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No Escape/D,C+

HBO/1994/118m/ANA,WS 2.35

      The script logic of No Escape capes me. Why tell this story at all. This is an example of concept at its worst. Start out with a maximum-security prison sometime in the future. Add a rebellious new inmate that’s so quick he can put a gun to the warden’s head before you can count to six. Then shift gears totally. Abandon the Science Fiction basis and dump your prisoner on an island where former inmates are vying for survival. So they fight it out under the delighted eye of the prison warden who can watch everything on video beamed through a very good spy satellite.
     The best thing about No Escape is Stuart Wilson. He plays Walter Marek, the leader of The Outsiders. Wilson has a good time hamming it up, throwing one-liners better than spears and showing his teeth in a variety of situations. But he’s just one of the villains. This is Ray Liotta’s show. Liotta is Robbins, a former Special Forces captain who can break out of most any prison and who has been thrown on this island of living hell, Absolom, because he couldn’t be a model prisoner. Hell? Absolom doesn’t seem so bad. The prison looked a lot worse. There’s even enough freedom so that a civil minority of the prisoners has established a nice little farming community. But Marek and The Outsiders are determined to break into The Insider community and destroy it. I am not sure why they want to, but hey it’s something to do on a Saturday night. The main questions here are: Will Dad, The Insider leader save the community? Will Robbins join the fight? Will Marek ever stop smiling? Whatever will become of the warden?
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Love at first sight. Robbins meets Marek©HBO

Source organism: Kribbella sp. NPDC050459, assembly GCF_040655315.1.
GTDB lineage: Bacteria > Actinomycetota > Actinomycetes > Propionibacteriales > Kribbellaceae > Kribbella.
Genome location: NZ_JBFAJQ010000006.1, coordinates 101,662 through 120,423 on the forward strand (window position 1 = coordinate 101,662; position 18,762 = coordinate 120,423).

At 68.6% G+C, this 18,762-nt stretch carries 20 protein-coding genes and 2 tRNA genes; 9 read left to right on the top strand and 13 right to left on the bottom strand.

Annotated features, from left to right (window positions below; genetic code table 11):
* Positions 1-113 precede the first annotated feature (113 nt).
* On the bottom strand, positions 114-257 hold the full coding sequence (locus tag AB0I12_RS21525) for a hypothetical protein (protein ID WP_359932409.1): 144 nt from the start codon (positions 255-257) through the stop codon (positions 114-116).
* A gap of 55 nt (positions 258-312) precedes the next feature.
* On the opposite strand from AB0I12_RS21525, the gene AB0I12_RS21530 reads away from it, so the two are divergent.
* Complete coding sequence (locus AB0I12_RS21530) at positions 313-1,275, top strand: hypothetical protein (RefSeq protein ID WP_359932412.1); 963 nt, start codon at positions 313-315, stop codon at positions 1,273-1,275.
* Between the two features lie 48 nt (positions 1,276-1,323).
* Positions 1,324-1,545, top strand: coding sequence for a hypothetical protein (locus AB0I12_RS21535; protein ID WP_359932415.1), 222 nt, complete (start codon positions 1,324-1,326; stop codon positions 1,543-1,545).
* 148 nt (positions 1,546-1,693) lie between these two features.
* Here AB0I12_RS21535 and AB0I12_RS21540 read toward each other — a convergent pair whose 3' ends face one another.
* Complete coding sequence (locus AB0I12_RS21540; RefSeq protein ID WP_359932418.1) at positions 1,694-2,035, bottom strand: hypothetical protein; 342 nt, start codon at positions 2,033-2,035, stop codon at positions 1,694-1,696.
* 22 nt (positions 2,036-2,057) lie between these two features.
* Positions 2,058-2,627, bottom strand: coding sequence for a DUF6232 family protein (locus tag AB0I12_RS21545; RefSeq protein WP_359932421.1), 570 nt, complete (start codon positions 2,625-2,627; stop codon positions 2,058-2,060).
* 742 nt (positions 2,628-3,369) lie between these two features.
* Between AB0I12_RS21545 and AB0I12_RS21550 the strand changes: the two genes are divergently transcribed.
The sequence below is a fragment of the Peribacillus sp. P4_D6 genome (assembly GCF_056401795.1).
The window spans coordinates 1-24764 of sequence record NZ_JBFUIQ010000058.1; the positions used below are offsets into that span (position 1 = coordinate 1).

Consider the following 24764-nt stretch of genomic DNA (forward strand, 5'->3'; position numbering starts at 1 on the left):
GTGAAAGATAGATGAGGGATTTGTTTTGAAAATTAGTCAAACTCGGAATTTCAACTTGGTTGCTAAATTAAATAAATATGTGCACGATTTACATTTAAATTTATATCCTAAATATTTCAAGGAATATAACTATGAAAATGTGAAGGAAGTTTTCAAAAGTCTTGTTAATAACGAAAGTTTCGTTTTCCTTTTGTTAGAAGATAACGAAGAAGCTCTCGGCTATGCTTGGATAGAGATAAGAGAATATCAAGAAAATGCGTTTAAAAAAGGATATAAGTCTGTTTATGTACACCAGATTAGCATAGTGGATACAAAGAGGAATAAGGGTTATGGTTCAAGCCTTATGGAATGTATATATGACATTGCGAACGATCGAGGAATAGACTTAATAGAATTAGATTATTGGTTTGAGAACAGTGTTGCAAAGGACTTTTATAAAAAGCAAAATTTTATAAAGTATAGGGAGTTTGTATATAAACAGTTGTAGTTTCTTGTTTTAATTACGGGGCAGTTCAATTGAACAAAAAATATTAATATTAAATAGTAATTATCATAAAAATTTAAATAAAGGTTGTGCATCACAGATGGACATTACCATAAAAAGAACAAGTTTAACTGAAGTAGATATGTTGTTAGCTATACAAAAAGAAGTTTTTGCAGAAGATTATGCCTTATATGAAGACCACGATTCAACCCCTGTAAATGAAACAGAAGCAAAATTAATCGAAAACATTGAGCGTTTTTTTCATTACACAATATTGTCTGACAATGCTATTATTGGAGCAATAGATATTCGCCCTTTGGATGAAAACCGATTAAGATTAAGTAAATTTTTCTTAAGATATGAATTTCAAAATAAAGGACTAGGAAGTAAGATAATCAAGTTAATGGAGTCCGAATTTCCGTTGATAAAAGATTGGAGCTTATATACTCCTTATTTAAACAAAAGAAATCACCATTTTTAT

Liotta provides a one-note performance, overuses the Liotta stare, and generally proves that No Escape won’t provide the leaping off point for an action movie career. Lance Henriksen gets to make some sanctimonious speeches as The Father, leader of The Insiders and Kevin Dillon plays a young prisoner who wants to be Robbins’ friend.  Ironically, it’s filmed very well by director Martin Campbell. The photography is slick. The music packs punch. And it all moves pretty quickly, thank God. Maybe the producers hoped they could develop a No Escape Theme Park. Just dump park visitors onto an island and let them fight it out for food. Does it sound familiar?
     Much of the time No Escape looks very good. But there’s a major problem with edge enhancement. Horizontal lines break up and hop around with irritating regularity. The jittery opening credits are indicative of the problem. Long shots of the camp turn onto a mass of slithering lines. No Escape is a very dark move. The contrast is strong. Night scenes have plenty of snap. The Dolby Digital 5:1 surround provides lots of added excitement to the fighting.

filmhead1.gif (2331 bytes)  1998 Stuart J. Kobak , all rights reserved.